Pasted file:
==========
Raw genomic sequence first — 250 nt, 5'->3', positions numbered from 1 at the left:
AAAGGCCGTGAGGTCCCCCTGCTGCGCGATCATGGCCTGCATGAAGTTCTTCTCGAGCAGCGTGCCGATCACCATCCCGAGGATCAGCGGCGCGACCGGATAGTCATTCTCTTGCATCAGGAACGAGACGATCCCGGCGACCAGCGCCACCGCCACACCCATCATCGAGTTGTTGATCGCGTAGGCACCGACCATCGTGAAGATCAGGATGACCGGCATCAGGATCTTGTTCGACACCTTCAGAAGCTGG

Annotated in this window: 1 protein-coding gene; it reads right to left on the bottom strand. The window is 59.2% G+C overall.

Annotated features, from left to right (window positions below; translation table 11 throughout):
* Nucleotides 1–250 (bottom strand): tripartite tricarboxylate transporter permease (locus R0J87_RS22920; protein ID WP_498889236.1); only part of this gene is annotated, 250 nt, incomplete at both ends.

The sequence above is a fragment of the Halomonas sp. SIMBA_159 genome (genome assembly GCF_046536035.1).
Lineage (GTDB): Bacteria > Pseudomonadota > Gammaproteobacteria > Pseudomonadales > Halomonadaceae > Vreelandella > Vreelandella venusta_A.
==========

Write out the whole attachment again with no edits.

Raw genomic sequence first — 250 nt, 5'->3', positions numbered from 1 at the left:
AAAGGCCGTGAGGTCCCCCTGCTGCGCGATCATGGCCTGCATGAAGTTCTTCTCGAGCAGCGTGCCGATCACCATCCCGAGGATCAGCGGCGCGACCGGATAGTCATTCTCTTGCATCAGGAACGAGACGATCCCGGCGACCAGCGCCACCGCCACACCCATCATCGAGTTGTTGATCGCGTAGGCACCGACCATCGTGAAGATCAGGATGACCGGCATCAGGATCTTGTTCGACACCTTCAGAAGCTGG

Annotated in this window: 1 protein-coding gene; it reads right to left on the bottom strand. The window is 59.2% G+C overall.

Annotated features, from left to right (window positions below; translation table 11 throughout):
* Nucleotides 1–250 (bottom strand): tripartite tricarboxylate transporter permease (locus R0J87_RS22920; protein ID WP_498889236.1); only part of this gene is annotated, 250 nt, incomplete at both ends.

The sequence above is a fragment of the Halomonas sp. SIMBA_159 genome (genome assembly GCF_046536035.1).
Lineage (GTDB): Bacteria > Pseudomonadota > Gammaproteobacteria > Pseudomonadales > Halomonadaceae > Vreelandella > Vreelandella venusta_A.